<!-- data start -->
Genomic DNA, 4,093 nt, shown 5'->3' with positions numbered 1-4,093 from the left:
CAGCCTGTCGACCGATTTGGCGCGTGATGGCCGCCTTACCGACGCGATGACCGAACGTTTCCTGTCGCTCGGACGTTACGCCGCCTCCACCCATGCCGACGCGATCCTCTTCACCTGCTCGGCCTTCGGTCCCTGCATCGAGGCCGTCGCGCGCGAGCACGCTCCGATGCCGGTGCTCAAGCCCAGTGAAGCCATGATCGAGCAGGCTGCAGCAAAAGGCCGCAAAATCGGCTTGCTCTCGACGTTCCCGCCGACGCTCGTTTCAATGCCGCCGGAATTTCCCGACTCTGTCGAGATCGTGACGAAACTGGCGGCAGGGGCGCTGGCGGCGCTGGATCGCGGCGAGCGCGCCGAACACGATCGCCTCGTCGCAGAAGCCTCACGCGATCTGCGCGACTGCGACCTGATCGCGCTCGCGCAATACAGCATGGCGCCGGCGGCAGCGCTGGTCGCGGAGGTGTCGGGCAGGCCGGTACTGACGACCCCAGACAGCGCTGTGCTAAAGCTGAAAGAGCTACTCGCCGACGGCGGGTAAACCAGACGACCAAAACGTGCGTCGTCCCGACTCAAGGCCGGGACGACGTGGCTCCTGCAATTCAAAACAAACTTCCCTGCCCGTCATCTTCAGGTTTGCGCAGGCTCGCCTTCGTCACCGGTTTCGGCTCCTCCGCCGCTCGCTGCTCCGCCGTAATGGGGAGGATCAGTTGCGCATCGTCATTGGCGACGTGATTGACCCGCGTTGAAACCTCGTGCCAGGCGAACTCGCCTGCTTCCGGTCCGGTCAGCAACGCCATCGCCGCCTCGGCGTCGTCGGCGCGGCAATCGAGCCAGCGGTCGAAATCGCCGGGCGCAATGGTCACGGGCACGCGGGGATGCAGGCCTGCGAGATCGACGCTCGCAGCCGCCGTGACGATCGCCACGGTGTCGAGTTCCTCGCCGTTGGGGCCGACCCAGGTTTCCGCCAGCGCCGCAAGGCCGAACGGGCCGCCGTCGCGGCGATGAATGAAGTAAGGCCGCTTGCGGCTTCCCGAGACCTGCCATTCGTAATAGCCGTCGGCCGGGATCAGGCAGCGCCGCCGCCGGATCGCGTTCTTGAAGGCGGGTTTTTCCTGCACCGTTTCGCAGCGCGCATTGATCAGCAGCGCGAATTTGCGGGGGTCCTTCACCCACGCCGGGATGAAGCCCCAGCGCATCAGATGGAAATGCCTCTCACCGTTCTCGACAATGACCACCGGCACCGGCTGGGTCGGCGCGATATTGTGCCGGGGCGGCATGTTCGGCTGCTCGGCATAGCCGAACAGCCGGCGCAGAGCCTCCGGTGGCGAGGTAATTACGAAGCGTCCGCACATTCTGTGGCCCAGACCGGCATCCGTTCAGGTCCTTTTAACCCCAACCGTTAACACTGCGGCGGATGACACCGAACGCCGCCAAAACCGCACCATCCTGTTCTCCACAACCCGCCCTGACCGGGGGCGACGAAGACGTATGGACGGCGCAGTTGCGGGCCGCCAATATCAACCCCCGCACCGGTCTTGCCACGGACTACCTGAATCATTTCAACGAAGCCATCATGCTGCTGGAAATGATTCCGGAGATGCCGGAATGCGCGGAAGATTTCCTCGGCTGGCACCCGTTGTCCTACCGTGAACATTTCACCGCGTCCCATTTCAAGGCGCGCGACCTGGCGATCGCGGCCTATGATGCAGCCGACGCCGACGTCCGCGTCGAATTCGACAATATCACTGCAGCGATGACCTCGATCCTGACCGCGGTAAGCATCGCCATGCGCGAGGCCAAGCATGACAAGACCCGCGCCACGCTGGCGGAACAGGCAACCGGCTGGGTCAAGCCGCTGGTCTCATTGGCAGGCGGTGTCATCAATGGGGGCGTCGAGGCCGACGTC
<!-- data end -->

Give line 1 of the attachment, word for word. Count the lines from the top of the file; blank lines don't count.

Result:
Genomic DNA, 4,093 nt, shown 5'->3' with positions numbered 1-4,093 from the left: